Would You Be Comfortable Using NuvaRing, the Vaginal Ring?
Somewhat surprising news from a study looking at Nuva Ring user characteristics--you don't have to be all that comfortable with touching your genital area to be a satisfied NuvaRing user:
At least 30% of women starting a reversible contraceptive method discontinue use within 6 months, and many women have difficulty using pills consistently. New delivery systems, including the vaginal ring, may be easier to use than traditional oral contraceptives because they require no daily action from users. The vaginal contraceptive ring cycle consists of 3 weeks of continuous ring use followed by 1 ring-free week. In observed trials, the vaginal ring has an efficacy and an adverse-effect profile similar to those of oral contraceptives.
Women's experience with their bodies may affect acceptability, satisfaction and continuation of contraceptives in a complex way. This may be especially salient for use of the vaginal ring, which requires women to touch their genitals for insertion and removal. Thus, clinicians may not offer the vaginal ring as an option because they believe that their patients would be uncomfortable touching their genitals to insert and remove the ring.
Anticipated discomfort may impede willingness to use the vaginal ring. Data from the National Health and Social Life Survey (NHSLS), with a probability sample of 3432 Americans, indicate that 58% of women report never masturbating. The NHSLS also found that 14% of women reported experiencing pain during intercourse. Women who do not masturbate or who report painful intercourse may have more discomfort with genital touching and be less willing to use the ring. Recent use of vaginal contraceptives has been extremely low in the United States; in the 2002 National Survey of Family Growth, less than 1% of current contraceptive users reported using a diaphragm, cervical cap, female condom, sponge or any other vaginal contraceptive. This suggests that vaginal contraception may not be attractive to many American women. This may be due to vaginal contraceptives' lower efficacy and to some women's unwillingness to touch their genitals.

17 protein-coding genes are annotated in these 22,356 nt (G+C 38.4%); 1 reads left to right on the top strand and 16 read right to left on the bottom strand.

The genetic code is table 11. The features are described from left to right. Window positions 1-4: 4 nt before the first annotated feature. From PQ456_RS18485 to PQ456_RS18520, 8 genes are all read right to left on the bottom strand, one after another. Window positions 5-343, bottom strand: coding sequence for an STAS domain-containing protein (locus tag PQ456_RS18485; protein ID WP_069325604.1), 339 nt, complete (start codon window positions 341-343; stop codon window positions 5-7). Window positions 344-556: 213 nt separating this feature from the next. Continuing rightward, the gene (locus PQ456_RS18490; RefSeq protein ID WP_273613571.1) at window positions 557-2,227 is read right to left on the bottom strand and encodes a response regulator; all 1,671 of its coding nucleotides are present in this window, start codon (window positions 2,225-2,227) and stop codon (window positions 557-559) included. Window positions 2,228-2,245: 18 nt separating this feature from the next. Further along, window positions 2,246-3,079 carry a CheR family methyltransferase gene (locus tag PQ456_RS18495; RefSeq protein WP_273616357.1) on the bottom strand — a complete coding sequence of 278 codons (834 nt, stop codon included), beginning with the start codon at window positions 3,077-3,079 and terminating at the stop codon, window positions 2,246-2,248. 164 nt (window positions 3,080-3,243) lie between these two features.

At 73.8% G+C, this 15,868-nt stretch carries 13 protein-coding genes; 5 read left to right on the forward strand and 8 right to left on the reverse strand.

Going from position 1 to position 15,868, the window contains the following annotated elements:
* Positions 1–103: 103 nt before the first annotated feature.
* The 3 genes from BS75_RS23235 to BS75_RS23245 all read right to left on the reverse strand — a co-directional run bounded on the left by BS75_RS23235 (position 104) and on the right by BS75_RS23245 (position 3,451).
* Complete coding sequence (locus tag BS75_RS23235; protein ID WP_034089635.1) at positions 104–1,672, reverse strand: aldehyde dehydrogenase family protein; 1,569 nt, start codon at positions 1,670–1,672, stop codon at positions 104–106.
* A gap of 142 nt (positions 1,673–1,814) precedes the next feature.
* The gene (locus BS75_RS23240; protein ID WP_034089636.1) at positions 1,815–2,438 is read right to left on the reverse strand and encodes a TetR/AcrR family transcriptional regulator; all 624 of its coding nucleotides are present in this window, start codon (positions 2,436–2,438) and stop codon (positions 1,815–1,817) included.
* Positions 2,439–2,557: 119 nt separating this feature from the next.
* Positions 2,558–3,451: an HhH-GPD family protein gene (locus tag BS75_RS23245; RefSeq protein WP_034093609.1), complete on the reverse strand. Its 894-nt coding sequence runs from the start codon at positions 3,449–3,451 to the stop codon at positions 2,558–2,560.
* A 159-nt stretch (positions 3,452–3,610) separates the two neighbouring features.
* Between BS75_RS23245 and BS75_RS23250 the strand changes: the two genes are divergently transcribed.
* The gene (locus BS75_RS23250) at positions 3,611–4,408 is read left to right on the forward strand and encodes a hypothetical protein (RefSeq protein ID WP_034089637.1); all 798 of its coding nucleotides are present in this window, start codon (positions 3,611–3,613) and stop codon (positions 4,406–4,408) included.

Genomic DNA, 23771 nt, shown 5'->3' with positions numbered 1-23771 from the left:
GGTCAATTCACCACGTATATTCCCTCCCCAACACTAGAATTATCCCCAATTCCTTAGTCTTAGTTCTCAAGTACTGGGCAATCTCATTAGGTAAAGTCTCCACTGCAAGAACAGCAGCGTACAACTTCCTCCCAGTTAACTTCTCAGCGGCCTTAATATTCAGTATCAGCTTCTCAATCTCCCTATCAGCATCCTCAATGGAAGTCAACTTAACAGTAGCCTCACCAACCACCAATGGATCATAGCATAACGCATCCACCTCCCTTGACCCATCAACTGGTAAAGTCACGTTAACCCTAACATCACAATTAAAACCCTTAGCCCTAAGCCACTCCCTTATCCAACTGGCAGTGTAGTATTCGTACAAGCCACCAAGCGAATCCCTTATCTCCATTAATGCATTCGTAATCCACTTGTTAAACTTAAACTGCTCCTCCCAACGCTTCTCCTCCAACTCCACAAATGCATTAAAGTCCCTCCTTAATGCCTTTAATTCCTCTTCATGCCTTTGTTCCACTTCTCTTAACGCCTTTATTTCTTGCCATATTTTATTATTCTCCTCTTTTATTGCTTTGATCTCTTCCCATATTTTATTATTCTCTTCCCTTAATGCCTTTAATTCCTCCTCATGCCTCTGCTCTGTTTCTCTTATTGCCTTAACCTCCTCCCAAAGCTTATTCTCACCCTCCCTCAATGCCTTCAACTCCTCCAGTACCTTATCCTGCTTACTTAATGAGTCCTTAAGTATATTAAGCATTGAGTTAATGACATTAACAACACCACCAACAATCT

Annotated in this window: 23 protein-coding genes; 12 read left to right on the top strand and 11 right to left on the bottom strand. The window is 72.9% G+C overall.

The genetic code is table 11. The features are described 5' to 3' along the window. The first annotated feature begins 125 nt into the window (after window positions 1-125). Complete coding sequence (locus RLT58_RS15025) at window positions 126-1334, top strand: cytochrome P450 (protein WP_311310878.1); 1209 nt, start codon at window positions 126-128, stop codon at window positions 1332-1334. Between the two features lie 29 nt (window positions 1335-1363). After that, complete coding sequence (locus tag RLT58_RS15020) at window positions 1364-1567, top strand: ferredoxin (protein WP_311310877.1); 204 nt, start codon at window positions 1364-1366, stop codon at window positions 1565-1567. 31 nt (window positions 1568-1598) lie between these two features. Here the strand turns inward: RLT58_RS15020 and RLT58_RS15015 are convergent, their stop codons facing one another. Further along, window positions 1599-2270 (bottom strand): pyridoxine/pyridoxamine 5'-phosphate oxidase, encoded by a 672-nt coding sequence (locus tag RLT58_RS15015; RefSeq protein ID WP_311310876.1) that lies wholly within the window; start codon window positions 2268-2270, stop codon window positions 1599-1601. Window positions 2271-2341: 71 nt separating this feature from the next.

We carried out this study to identify factors associated with vaginal ring satisfaction and continuation. We hypothesized that women who reported greater comfort in touching their genitals, greater frequency of masturbation, more comfort with intercourse and past use of vaginal contraceptives and products would be more likely than others to be satisfied with the ring and continue using it for birth control.
And yet, when it comes to continued NuvaRing use, the study found that:
High user satisfaction and continuation of the vaginal ring for birth control were not associated with prior use of vaginal contraceptives or products, masturbation, discomfort with intercourse or other behaviors that involve genital touching such as waxing and shaving pubic hair or having tattoos and/or body piercings. Neither demographic characteristics nor vaginal experiences identified successful ring users.
Some limitations of the study:
In this study, we did not collect data regarding frequency of vaginal intercourse; therefore, we do not know if this factor is related to satisfaction with ring use. Our findings indicate that most women who are willing to try the vaginal ring as part of a clinical trial are likely to be highly satisfied with the method and to continue using it. Women willing to participate in a randomized clinical trial are not, however, representative of average ring users, so these findings may not be generalizable.